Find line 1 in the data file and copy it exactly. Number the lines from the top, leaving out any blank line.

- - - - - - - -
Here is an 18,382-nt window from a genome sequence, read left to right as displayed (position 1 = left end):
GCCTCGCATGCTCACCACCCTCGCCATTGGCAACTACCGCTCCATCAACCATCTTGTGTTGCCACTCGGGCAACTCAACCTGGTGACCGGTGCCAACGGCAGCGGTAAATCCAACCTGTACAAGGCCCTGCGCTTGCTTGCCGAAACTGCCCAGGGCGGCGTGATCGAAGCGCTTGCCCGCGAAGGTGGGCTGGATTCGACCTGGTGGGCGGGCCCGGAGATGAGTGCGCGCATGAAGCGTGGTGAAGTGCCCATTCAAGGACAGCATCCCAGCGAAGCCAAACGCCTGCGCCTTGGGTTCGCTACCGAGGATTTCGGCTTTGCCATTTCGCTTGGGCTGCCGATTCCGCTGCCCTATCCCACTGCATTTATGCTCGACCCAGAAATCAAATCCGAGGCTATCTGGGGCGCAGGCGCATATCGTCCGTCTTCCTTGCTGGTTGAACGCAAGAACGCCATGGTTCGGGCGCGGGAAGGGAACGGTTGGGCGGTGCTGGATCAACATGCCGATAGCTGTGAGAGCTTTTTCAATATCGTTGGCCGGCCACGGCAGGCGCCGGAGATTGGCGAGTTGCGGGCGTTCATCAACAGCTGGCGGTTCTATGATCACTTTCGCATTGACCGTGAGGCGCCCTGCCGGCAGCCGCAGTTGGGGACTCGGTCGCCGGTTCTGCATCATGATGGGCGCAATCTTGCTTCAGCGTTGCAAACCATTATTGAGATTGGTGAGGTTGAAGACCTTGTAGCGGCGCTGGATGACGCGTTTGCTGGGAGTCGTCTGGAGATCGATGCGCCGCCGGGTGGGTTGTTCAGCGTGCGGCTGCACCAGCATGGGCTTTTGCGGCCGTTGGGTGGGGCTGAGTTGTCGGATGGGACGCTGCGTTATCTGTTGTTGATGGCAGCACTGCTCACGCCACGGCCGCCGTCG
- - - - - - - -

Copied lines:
Here is an 18,382-nt window from a genome sequence, read left to right as displayed (position 1 = left end):